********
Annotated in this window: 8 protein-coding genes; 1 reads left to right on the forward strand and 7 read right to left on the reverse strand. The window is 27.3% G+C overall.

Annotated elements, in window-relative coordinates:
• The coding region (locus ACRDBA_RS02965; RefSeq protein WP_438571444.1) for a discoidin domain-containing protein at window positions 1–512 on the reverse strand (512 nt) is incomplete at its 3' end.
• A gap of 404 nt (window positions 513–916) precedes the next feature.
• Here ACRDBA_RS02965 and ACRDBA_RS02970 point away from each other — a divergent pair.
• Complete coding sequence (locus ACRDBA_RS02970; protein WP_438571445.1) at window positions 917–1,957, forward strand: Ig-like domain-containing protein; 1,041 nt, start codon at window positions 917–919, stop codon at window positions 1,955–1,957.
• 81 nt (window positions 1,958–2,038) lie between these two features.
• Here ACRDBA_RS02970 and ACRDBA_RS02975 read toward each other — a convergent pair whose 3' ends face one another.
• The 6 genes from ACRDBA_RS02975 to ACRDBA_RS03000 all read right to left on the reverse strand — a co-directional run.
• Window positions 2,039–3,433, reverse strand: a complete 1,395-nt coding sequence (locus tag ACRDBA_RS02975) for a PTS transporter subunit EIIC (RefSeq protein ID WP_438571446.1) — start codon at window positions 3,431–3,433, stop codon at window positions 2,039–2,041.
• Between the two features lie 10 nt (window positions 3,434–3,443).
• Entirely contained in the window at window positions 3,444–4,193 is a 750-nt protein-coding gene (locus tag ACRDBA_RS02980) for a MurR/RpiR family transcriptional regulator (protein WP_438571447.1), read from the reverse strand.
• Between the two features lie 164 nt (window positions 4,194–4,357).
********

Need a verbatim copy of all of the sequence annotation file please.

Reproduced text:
Annotated in this window: 8 protein-coding genes; 1 reads left to right on the forward strand and 7 read right to left on the reverse strand. The window is 27.3% G+C overall.

Annotated elements, in window-relative coordinates:
• The coding region (locus ACRDBA_RS02965; RefSeq protein WP_438571444.1) for a discoidin domain-containing protein at window positions 1–512 on the reverse strand (512 nt) is incomplete at its 3' end.
• A gap of 404 nt (window positions 513–916) precedes the next feature.
• Here ACRDBA_RS02965 and ACRDBA_RS02970 point away from each other — a divergent pair.
• Complete coding sequence (locus ACRDBA_RS02970; protein WP_438571445.1) at window positions 917–1,957, forward strand: Ig-like domain-containing protein; 1,041 nt, start codon at window positions 917–919, stop codon at window positions 1,955–1,957.
• 81 nt (window positions 1,958–2,038) lie between these two features.
• Here ACRDBA_RS02970 and ACRDBA_RS02975 read toward each other — a convergent pair whose 3' ends face one another.
• The 6 genes from ACRDBA_RS02975 to ACRDBA_RS03000 all read right to left on the reverse strand — a co-directional run.
• Window positions 2,039–3,433, reverse strand: a complete 1,395-nt coding sequence (locus tag ACRDBA_RS02975) for a PTS transporter subunit EIIC (RefSeq protein ID WP_438571446.1) — start codon at window positions 3,431–3,433, stop codon at window positions 2,039–2,041.
• Between the two features lie 10 nt (window positions 3,434–3,443).
• Entirely contained in the window at window positions 3,444–4,193 is a 750-nt protein-coding gene (locus tag ACRDBA_RS02980) for a MurR/RpiR family transcriptional regulator (protein WP_438571447.1), read from the reverse strand.
• Between the two features lie 164 nt (window positions 4,194–4,357).